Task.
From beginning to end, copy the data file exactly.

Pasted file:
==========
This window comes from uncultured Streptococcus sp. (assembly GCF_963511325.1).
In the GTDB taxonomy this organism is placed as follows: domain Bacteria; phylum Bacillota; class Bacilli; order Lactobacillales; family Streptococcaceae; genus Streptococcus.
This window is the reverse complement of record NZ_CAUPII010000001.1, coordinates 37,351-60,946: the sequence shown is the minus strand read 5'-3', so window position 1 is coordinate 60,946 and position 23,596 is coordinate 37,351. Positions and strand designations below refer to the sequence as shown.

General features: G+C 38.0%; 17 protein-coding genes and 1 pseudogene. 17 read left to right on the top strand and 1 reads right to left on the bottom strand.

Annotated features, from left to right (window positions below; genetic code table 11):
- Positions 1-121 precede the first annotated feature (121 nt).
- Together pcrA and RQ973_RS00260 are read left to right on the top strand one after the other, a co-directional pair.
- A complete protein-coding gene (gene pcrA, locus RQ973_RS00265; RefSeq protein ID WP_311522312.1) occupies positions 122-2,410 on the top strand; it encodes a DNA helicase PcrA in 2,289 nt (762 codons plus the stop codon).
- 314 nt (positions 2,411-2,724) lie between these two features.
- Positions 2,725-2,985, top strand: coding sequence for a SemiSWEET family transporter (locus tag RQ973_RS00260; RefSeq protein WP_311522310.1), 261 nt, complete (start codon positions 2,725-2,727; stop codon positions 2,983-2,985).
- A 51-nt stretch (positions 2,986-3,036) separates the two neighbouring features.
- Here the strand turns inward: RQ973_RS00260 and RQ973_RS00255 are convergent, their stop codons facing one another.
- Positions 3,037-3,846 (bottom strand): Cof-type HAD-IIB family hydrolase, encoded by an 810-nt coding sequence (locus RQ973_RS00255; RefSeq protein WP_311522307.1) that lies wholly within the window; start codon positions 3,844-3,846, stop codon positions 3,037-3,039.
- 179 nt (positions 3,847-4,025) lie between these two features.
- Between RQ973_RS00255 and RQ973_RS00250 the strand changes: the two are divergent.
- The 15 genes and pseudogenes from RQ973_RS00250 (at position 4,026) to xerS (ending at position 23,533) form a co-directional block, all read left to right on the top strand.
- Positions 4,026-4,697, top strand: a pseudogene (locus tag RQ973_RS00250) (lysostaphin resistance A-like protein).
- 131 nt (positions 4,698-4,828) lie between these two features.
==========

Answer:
This window comes from uncultured Streptococcus sp. (assembly GCF_963511325.1).
In the GTDB taxonomy this organism is placed as follows: domain Bacteria; phylum Bacillota; class Bacilli; order Lactobacillales; family Streptococcaceae; genus Streptococcus.
This window is the reverse complement of record NZ_CAUPII010000001.1, coordinates 37,351-60,946: the sequence shown is the minus strand read 5'-3', so window position 1 is coordinate 60,946 and position 23,596 is coordinate 37,351. Positions and strand designations below refer to the sequence as shown.

General features: G+C 38.0%; 17 protein-coding genes and 1 pseudogene. 17 read left to right on the top strand and 1 reads right to left on the bottom strand.

Annotated features, from left to right (window positions below; genetic code table 11):
- Positions 1-121 precede the first annotated feature (121 nt).
- Together pcrA and RQ973_RS00260 are read left to right on the top strand one after the other, a co-directional pair.
- A complete protein-coding gene (gene pcrA, locus RQ973_RS00265; RefSeq protein ID WP_311522312.1) occupies positions 122-2,410 on the top strand; it encodes a DNA helicase PcrA in 2,289 nt (762 codons plus the stop codon).
- 314 nt (positions 2,411-2,724) lie between these two features.
- Positions 2,725-2,985, top strand: coding sequence for a SemiSWEET family transporter (locus tag RQ973_RS00260; RefSeq protein WP_311522310.1), 261 nt, complete (start codon positions 2,725-2,727; stop codon positions 2,983-2,985).
- A 51-nt stretch (positions 2,986-3,036) separates the two neighbouring features.
- Here the strand turns inward: RQ973_RS00260 and RQ973_RS00255 are convergent, their stop codons facing one another.
- Positions 3,037-3,846 (bottom strand): Cof-type HAD-IIB family hydrolase, encoded by an 810-nt coding sequence (locus RQ973_RS00255; RefSeq protein WP_311522307.1) that lies wholly within the window; start codon positions 3,844-3,846, stop codon positions 3,037-3,039.
- 179 nt (positions 3,847-4,025) lie between these two features.
- Between RQ973_RS00255 and RQ973_RS00250 the strand changes: the two are divergent.
- The 15 genes and pseudogenes from RQ973_RS00250 (at position 4,026) to xerS (ending at position 23,533) form a co-directional block, all read left to right on the top strand.
- Positions 4,026-4,697, top strand: a pseudogene (locus tag RQ973_RS00250) (lysostaphin resistance A-like protein).
- 131 nt (positions 4,698-4,828) lie between these two features.